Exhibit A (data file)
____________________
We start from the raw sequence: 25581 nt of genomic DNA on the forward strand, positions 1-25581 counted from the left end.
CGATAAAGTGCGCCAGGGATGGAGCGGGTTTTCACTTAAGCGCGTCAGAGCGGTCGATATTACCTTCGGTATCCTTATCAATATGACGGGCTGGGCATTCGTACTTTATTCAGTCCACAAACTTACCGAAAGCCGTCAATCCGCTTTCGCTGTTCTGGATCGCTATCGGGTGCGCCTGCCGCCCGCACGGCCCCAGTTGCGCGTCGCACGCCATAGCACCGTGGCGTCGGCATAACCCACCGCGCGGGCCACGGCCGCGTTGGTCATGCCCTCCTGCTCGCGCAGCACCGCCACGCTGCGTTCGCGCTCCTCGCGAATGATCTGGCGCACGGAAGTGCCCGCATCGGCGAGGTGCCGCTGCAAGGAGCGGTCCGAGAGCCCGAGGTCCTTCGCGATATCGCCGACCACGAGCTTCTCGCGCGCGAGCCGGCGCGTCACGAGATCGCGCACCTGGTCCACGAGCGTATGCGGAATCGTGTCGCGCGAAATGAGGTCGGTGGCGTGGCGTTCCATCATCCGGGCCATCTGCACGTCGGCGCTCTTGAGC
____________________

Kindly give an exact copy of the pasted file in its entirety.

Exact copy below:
We start from the raw sequence: 25581 nt of genomic DNA on the forward strand, positions 1-25581 counted from the left end.
CGATAAAGTGCGCCAGGGATGGAGCGGGTTTTCACTTAAGCGCGTCAGAGCGGTCGATATTACCTTCGGTATCCTTATCAATATGACGGGCTGGGCATTCGTACTTTATTCAGTCCACAAACTTACCGAAAGCCGTCAATCCGCTTTCGCTGTTCTGGATCGCTATCGGGTGCGCCTGCCGCCCGCACGGCCCCAGTTGCGCGTCGCACGCCATAGCACCGTGGCGTCGGCATAACCCACCGCGCGGGCCACGGCCGCGTTGGTCATGCCCTCCTGCTCGCGCAGCACCGCCACGCTGCGTTCGCGCTCCTCGCGAATGATCTGGCGCACGGAAGTGCCCGCATCGGCGAGGTGCCGCTGCAAGGAGCGGTCCGAGAGCCCGAGGTCCTTCGCGATATCGCCGACCACGAGCTTCTCGCGCGCGAGCCGGCGCGTCACGAGATCGCGCACCTGGTCCACGAGCGTATGCGGAATCGTGTCGCGCGAAATGAGGTCGGTGGCGTGGCGTTCCATCATCCGGGCCATCTGCACGTCGGCGCTCTTGAGC